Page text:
The Faculty of Pharmacy mobilising regulatory forces


The need for regulatory competencies is becoming increasingly apparent within the Swedish life science sector, and now Uppsala University is building a new platform where academia, industry and the Swedish Medical Products Agency will work together to train a new generation of experts.

Anja Sandström, Mathias Hallberg and Ann-Sofie Persson, Faculty of Pharmacy
Anja Sandström, Mathias Hallberg and Ann-Sofie Persson, Faculty of Pharmacy

Access to regulatory competencies: to understand and apply the regulations that surround a drug during its entire lifecycle, is a prerequisite for Sweden to consolidate a long-term position as leading life science nation. Historically, industrial giants educated their employees in the subject, but with the entry of smaller, niche companies, the need for knowledge is increasing, and now the Faculty of Pharmacy is leading an effort to train a new generation of experts.

“In dialogue with the Swedish Medical Products Agency, the industry and a number of other organisations, we have mapped the needs for competence and space to combine our strengths in the regulatory fields. We recently presented a report that identify both a desire for broad cooperation and potential ways forward,” says Anja Sandström, Deputy Dean for first and second cycle education.

Among the initiatives that have already found an efficient form is Drugs – Quality Assurance and Regulatory Requirements (Läkemedel – Kvalitetssäkring och Regulatoriska krav), a freestanding course where Uppsala University, in collaboration with experts from industry and authorities, provides knowledge about processes and control systems within drug development. The course is arousing great commitment, not least among the many pharmacy students who experience a first meeting with their future employers.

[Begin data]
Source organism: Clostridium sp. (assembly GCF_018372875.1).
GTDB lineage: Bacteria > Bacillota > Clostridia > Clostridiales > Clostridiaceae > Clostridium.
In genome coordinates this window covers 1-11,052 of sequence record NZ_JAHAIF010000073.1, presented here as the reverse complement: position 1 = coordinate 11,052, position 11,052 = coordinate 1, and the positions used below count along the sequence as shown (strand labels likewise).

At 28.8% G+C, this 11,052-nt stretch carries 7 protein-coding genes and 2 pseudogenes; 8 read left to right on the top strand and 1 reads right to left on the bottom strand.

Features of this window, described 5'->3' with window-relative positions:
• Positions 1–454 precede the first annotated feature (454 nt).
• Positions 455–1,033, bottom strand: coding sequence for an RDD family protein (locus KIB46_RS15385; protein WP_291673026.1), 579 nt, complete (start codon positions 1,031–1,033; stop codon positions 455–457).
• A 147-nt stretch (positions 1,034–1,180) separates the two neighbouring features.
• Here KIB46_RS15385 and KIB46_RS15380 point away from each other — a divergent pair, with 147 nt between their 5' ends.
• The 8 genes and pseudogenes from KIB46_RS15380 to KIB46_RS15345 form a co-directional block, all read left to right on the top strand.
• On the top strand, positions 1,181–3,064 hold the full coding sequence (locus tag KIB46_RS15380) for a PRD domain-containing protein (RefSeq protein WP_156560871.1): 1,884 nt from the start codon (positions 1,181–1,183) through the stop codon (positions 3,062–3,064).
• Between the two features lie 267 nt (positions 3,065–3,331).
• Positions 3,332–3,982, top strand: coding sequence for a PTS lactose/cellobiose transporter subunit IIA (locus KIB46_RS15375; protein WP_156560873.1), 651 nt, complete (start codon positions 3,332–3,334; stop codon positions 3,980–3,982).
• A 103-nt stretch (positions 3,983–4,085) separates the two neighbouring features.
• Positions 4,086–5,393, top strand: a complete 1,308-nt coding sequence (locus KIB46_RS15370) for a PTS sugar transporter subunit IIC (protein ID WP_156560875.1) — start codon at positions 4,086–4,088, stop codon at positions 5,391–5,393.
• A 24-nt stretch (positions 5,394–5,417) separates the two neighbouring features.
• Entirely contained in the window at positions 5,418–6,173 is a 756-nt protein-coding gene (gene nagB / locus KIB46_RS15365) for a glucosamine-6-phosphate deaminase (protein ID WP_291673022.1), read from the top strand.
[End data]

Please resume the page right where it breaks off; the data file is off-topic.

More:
Ann-Sofie Persson, course leader
Ann-Sofie Persson, course leader

“The participants really appreciate interacting with our guest lecturers who give them both up-to-date knowledge and important networks for summer jobs and degree projects. Another highlight is the study visit to AstraZeneca's site in Östertälje, where the students see that what they learn in Uppsala is exactly what the industry is asking for. In short, this is an opportunity to both broaden perspectives and add extra weight to any CV,” say course leaders Ann-Sofie Persson and Josefina Nordström.

More joint platforms are now being prepared in Uppsala's Science Park. At a meeting arranged by the Faculty of Pharmacy, Agneta Larhed, Senior Consultant at RegSmart, highlighted the Master of Science Programme in Pharmacy as the right foundation to build on. At the same forum, Monica Lidberg of the Swedish Medical Products Agency advocated adjunct employees as an effective way to bridge academia and authorities.

“All parties agree that collaboration is the way forward, and next we will optimize the format for the journey we have already begun. The fact that we are doing this with broad commitment and a well-founded action plan gives us every reason to look optimistically at the important work that lies ahead,” states Dean Mathias Hallberg.


  • Regulatory science is a broader term encompassing the study of scientific and technical principles that underlie regulations within a specific industry.
  • Regulatory affairs is the practical application of these regulations.



Mathias HallbergHallberg, Mathias
Dean, Faculty of Pharmacy 
018-471 4141,

Anja SandströmSandström, Anja
Deputy dean, Faculty of Pharmacy
018-471 5026,

text: Magnus Alsne, photo: Mikael Wallerstedt

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Last modified: 2024-04-04